The most authoritative articulation of China’s position is probably found in its latest submission to the Ad Hoc Working Group on Long-term Cooperative Action under the [United Nations Framework] Convention [on Climate Change] (AWG-LCA). Filed on September 28, 2008 and bearing the cumbersome title, “China’s views on enabling the full, effective and sustained implementation of the Convention through long-term cooperative action now, up to and beyond 2012,” the position paper provides:
- All developed country Parties to the Convention shall commit to a reduction in GHG emissions by at least 25-40% below 1990 levels in 2020 and by approximately 80-95% in 2050.
- Nationally appropriate mitigation actions by developing country Parties shall be taken in the context of their sustainable development and, supported and enabled by technology transfer, financial assistance and capacity building to be provided by the developed country Parties.
- Technology transfer and the provisions of financial support and capacity building by developed country Parties for national mitigation actions in developing country Parties shall be measurable, reportable and verifiable, and be new and additional to ODA.
- The principle of “common but differentiated responsibilities” between developed and developing countries is the keystone of the Convention and the Bali Action Plan. Any further sub-categorization of developing countries runs against the Convention itself and is not in conformity with the consensus reached in the Bali Action Plan.
And don’t think you’re going to backdoor some limits on China through a “sectoral” approach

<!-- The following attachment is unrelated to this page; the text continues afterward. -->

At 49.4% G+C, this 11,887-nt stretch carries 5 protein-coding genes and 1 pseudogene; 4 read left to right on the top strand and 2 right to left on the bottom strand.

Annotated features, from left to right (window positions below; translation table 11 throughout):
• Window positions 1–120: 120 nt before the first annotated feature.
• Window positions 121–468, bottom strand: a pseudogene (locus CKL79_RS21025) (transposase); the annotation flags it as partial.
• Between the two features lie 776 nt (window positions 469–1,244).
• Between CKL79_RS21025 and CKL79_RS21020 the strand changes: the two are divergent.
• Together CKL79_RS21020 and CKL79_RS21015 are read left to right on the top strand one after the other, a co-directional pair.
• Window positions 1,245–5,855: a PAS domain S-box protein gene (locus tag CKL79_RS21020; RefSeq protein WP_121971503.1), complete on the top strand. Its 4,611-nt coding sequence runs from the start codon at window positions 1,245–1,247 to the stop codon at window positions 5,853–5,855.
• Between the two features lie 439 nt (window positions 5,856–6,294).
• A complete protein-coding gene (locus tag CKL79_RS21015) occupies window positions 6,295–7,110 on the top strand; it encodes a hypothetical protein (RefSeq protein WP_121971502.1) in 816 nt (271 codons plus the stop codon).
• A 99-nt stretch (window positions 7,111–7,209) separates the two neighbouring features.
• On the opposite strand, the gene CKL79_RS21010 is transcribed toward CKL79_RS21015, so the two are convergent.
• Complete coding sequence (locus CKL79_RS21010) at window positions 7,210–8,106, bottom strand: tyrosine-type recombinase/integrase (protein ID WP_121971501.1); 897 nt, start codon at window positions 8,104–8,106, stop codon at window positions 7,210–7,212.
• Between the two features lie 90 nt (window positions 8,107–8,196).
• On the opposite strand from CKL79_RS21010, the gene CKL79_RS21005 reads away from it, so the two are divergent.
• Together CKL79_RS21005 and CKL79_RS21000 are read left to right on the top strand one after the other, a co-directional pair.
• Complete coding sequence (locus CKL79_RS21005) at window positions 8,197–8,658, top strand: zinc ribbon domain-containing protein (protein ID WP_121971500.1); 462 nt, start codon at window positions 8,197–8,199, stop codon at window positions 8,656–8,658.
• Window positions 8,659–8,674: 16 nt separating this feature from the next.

The aim of cooperative sectoral approaches and sector-specific actions is to enhance implementation of Article 4, paragraph 1(c) of the Convention. That is, to enhance cooperation between Parties at sectoral level for the purpose of promoting development, deployment, diffusion and transfer of GHG emissions control technologies, practices and processes. Any twist of this understanding or discussion under the AWG-LCA leading to global sectoral standards, benchmarks or emission reduction targets is not acceptable.
How extensive should the technology transfers and the provisions of financial support from the developed countries be? China Daily reports that
Members of the Group of 77 developing countries and China have said funding from developed countries should equate to 1 percent of their GDP, Gao [Guangsheng, a senior official with the National Development and Reform Commission's climate change department,] said.
Remember that this is on top of commitments by the developed countries to reduce “GHG emissions by at least 25-40% below 1990 levels in 2020 and by approximately 80-95% in 2050.”
Lest there be any doubt as to where China stands, it has arranged (with the UN) the Beijing High-Level Conference on Climate Change: Technology Development and Technology Transfer to be held on November 7-8 (which reportedly will be attended by “[a]lmost 100 countries, international organizations and non-government organizations”) to “discuss current development of environmentally sound technologies, and the demand of and obstructions in the transfer of such technologies.”
At the meeting “China will propose a new mechanism to help spread green technologies worldwide.” This mechanism “will provide better protection for intellectual property, thus encouraging the development of new technologies.” (Color me skeptical). Apparently in anticipation of the holiday season, China will roll out the “detailed list of technologies” that it needs. As the show stopper, “Premier Wen Jiabao will give a keynote speech, underscoring the seriousness of China’s technology demands.”
China may be serious about its demands, but are its demands serious?